Psychotherapy and Parenting

Daniel J. Siegel, M.D., and Mary Hartzell, M.Ed

This book is a great resource for those planning to have children and for those who are already parents. The authors explain how making sense of your childhood experiences has a profound effect on how you parent your own children.  The top priority is nurturing healthy attachment between parents and children. This book blends the clinical experience of a child psychiatrist with the rich wisdom of a nursery school teacher. Daniel Siegel has also written “The Developing Mind: How Relationships and the Brain Interact to Shape Who We Are.” Mary Hartzell has also written, “Communicating with Your Child: Building self-esteem and Avoiding Power Struggles.” The authors base their concepts on new findings in neurobiology and attachment research. They explain how interpersonal relationships directly affect the development of the brain. On page 32, Dr. Siegel states  “the immaturity of the infant’s brain means that experiences will play a significant role in determining the unique features of emerging brain connections. Experience shapes even the very brain structures that will allow the perception of those experiences to be sensed and remembered.”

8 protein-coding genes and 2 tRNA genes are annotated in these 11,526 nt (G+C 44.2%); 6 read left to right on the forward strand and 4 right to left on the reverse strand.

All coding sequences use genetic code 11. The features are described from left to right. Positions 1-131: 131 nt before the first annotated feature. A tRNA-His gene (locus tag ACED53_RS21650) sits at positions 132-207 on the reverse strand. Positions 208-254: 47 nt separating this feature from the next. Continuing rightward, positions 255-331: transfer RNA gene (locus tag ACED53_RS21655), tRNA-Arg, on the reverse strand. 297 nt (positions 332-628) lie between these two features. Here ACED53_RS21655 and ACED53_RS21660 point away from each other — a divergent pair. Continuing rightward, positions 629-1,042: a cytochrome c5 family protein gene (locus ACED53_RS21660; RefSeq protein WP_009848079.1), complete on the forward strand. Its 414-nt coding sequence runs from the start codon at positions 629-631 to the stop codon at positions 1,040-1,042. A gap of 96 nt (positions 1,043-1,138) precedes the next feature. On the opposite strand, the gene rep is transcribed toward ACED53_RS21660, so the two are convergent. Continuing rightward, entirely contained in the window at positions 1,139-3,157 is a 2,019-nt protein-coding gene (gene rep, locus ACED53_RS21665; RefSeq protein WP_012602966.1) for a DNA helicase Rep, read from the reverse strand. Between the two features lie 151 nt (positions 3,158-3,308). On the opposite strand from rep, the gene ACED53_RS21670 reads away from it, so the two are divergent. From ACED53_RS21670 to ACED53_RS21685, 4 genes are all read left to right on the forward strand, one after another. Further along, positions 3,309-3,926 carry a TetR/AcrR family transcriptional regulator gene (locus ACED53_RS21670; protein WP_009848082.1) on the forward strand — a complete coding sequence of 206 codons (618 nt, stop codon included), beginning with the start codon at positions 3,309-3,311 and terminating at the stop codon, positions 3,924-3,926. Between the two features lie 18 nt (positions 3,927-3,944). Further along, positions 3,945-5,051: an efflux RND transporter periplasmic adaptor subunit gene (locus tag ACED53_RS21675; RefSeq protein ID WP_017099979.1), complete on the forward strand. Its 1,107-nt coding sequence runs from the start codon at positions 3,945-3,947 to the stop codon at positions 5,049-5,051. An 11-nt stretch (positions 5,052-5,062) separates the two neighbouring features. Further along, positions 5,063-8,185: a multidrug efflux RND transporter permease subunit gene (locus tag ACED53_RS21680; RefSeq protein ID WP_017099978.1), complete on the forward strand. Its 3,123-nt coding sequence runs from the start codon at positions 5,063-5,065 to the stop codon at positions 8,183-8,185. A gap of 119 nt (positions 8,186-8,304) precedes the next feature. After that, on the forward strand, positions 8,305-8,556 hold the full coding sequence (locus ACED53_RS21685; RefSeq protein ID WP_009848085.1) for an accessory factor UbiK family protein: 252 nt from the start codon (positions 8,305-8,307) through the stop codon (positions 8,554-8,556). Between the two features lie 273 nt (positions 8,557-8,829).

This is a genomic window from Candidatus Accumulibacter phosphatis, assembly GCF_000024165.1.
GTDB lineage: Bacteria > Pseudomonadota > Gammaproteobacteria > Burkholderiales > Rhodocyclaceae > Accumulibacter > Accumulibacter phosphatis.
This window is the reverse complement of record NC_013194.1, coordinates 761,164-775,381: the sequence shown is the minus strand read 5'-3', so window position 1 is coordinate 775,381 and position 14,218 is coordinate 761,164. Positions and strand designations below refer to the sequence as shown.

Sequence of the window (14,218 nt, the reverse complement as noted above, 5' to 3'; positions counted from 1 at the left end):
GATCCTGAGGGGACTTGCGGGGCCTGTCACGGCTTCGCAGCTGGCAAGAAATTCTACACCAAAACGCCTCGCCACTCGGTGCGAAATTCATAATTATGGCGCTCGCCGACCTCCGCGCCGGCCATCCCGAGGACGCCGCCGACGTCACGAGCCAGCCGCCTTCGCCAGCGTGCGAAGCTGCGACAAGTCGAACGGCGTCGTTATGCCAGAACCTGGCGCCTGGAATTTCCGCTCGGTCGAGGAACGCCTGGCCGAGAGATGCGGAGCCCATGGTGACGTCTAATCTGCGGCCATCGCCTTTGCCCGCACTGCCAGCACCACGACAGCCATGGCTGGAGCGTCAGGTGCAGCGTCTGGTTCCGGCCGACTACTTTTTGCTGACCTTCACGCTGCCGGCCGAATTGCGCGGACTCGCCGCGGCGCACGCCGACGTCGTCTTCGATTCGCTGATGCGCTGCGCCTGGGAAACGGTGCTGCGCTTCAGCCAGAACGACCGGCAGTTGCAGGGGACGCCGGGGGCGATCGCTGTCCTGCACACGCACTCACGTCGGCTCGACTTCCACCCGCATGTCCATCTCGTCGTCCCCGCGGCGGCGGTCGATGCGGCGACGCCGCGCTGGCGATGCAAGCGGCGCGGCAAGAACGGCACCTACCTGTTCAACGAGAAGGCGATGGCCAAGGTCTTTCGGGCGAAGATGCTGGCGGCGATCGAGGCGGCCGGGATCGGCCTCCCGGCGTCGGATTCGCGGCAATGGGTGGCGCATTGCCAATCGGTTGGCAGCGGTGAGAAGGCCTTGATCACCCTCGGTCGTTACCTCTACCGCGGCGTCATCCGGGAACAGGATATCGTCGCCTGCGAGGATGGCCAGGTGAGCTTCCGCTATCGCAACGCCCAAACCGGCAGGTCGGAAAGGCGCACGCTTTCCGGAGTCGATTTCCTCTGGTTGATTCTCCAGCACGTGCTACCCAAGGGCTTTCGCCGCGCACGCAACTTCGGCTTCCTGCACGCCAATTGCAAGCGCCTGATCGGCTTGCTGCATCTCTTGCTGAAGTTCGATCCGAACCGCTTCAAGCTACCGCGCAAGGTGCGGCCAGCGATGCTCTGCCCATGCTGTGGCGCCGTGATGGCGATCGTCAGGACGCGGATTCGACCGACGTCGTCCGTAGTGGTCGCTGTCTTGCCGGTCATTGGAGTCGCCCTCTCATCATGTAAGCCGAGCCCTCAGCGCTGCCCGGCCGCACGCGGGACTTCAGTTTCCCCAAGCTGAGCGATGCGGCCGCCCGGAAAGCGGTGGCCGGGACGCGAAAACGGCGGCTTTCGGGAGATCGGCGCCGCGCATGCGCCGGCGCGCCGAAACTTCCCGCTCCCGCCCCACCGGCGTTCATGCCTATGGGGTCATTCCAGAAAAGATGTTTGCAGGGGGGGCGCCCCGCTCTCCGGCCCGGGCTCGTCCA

As a result of reading this book, parents who had difficult childhoods will understand and connect with themselves in a way which will significantly improve their connection with their children.

Included throughout the book are exercises to increase both insight and skills, such as questions for parental self-reflection. There are also various tables providing helpful information of both scientific and relational nature. The authors identify attunement, balance, and coherence as the relational skills parents need to nurture the development of healthy attachment. Attunement is described as aligning your own internal state with those of your children. This is often accomplished by the contingent sharing of nonverbal signals. The authors state that children attain a balance of their body, emotions, and states of mind through attunement with parents. Coherence is the sense of integration that is acquired by children through relationships with their parents in which the kids are able to come to feel both internally integrated and interpersonally connected to others.

Reading this book will open parent’s minds to new possibilities that will strengthen their relationships with their children as they continue growing individually and as families.

Talk to a Psychotherapist Today

If you find yourself struggling to find positive ways to connect with your children, the relationship advice and research within this book can help immensely. If you’re in need of a psychotherapist to help with this aspect of raising your children, don’t hesitate to call. Our psychotherapy can help you develop an understanding of yourself so you can be the best possible parent for your children. Call today.